2014 has been an interesting year for those of us seeking to understand the drivers shaping consumer behaviour. It has been a year of complexity and subtly conflicting signals, sometimes making it hard to discern the true direction of things. In the UK, we saw faster growth than any other OECD country and the economy finally grew beyond its pre-recession peak. Yet incomes are still lower than in 2008 and public services face five more years of austerity, regardless of the outcome of next May’s General Election.
In politics, apathy gave way to intense interest in the Scottish referendum. Party politics has generally been enlivened by the emergence of UKIP (regardless of what you think of their policies). It is perhaps too early to talk of a new age of political engagement, but the previous, disengagement narrative no longer seems to fit.
In socio-demographics, usually the most predictable element of any PESTLE or horizon scanning analysis, the UK is adjusting to the combined challenges of both an ageing society and a mini-baby boom. Even here we have a nuanced story.
Globally, the pattern is no different. The recently established economic order of booming emerging markets and stagnant developed ones is no more. Russia, a BRIC economy, faces recession, if not turmoil. Of course, there is sense in which Russian’s problems are not all of its own making, but do you remember how invincible these engine rooms of global economic growth were meant to be? Even in Brazil and India, this year’s national elections were fought against a backdrop of declining growth and demands for economic reform. Yet the United States is growing steadily again, though not enough to stop China becoming the world’s biggest economy. But China too is worried about slowing growth, and we now look to the MINTS and others to pick up the economic slack.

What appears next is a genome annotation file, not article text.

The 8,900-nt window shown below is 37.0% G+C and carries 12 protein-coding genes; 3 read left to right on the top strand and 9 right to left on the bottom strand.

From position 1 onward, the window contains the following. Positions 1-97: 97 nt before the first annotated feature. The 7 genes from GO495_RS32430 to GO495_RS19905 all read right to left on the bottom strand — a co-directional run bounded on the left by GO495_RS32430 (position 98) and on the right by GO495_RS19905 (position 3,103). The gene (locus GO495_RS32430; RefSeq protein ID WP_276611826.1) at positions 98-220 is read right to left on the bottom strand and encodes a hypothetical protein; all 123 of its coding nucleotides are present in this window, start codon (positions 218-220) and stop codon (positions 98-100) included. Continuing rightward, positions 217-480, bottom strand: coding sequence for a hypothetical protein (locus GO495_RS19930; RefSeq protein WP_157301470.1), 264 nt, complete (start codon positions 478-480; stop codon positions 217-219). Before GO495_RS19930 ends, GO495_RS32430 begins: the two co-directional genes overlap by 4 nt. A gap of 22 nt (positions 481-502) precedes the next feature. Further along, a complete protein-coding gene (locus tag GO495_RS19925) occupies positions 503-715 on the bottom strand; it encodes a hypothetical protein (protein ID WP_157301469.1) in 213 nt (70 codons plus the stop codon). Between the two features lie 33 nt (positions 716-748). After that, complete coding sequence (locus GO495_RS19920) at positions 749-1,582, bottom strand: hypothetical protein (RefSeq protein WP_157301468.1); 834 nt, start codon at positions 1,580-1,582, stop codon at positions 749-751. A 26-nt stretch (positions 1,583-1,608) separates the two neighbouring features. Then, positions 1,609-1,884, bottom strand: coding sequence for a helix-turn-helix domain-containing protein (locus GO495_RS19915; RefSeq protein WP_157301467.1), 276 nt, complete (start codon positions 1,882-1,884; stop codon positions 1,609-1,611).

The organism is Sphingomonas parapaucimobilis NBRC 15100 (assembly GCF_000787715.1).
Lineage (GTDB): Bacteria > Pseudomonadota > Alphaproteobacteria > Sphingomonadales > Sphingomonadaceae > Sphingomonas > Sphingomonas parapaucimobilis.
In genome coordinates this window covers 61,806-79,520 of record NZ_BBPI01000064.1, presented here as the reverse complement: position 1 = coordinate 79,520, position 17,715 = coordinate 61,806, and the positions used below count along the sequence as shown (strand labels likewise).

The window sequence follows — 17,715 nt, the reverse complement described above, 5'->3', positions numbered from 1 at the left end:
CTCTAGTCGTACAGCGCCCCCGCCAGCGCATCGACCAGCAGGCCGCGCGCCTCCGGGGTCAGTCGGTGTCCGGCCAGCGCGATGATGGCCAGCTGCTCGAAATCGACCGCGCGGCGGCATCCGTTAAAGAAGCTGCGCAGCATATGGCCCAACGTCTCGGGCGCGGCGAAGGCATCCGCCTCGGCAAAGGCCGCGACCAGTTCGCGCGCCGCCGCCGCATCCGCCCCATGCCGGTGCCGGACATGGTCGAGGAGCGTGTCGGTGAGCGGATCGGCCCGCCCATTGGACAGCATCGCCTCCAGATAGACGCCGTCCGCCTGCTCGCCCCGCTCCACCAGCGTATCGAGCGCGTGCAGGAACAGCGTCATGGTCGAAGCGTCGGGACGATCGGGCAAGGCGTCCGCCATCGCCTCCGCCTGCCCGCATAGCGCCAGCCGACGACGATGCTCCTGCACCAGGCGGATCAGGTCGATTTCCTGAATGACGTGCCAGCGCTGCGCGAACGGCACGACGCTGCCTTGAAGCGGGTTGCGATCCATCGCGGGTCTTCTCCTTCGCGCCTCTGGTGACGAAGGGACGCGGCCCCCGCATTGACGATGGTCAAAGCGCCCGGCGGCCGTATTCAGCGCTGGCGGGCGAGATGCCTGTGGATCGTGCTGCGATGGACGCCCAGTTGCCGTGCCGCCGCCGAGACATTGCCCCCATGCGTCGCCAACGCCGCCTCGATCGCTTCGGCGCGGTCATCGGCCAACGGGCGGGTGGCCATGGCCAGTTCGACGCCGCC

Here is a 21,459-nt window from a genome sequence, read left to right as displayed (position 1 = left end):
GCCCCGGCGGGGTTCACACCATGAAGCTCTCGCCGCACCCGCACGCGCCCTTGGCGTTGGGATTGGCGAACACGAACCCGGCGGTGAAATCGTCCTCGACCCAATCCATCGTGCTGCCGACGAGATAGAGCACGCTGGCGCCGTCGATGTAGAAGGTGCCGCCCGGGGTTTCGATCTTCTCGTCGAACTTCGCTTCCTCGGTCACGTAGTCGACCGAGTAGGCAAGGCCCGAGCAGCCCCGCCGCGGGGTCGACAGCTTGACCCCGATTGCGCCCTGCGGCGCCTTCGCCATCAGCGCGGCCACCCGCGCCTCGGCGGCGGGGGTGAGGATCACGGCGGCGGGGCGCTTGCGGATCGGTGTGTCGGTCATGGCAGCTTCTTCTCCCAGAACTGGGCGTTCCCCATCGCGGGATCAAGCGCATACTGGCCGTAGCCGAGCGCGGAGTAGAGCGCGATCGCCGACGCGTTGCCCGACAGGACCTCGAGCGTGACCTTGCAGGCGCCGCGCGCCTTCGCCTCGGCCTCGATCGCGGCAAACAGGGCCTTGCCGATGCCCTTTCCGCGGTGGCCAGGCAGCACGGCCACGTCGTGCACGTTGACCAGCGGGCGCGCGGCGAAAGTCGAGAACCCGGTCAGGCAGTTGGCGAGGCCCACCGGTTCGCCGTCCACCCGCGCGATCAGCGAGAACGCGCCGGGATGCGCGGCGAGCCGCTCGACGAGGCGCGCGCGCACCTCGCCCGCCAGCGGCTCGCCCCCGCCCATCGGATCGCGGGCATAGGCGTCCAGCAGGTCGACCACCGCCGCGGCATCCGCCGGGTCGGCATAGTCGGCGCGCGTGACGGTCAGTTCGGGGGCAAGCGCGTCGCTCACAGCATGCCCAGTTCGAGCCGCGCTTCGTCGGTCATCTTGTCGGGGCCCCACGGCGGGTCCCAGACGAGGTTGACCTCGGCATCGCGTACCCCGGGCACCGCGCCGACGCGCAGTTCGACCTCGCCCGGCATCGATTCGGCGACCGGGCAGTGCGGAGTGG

As the excellent ‘State of the Future’ report by The Millennium Project points out, if we look at major indicators of progress such as health, education and poverty alleviation it is clear that ‘we are winning more than we are losing – but where we are losing is very serious’. This strikes me as spot on. Particularly with 2015 in mind, when world leaders will again gather, this time in Paris, in an attempt to thrash out a deal on climate change, perhaps our greatest future challenge.
You might say that all this subtlety and complexity makes trends analysis and forecasting a futile exercise, even a mugs game. Certainly, the FT has been scathing about futurologists and the futures business at times this year (some of it thoroughly deserved). However, as a trends analyst and forecaster, ultimately, I couldn’t disagree more. Instead, our new environment places an emphasis on understanding which trends and drivers apply to your consumers and your markets. In the midst of uncertainty, it is crucially important to think ahead and plan. But we no longer live in an age where futures and foresight can be generic. With our multi-speed world and polarising domestic markets, futures analysis must be bespoke.
Finally, in this endeavour to understand our futures we would do well to observe some more sage words from the authors of the State of the Future report “we will be better informed if we realise that the world is improving better than most pessimists know and that future dangers are worse than most optimists indicate.” This is a mantra that should serve you well in 2015 and beyond.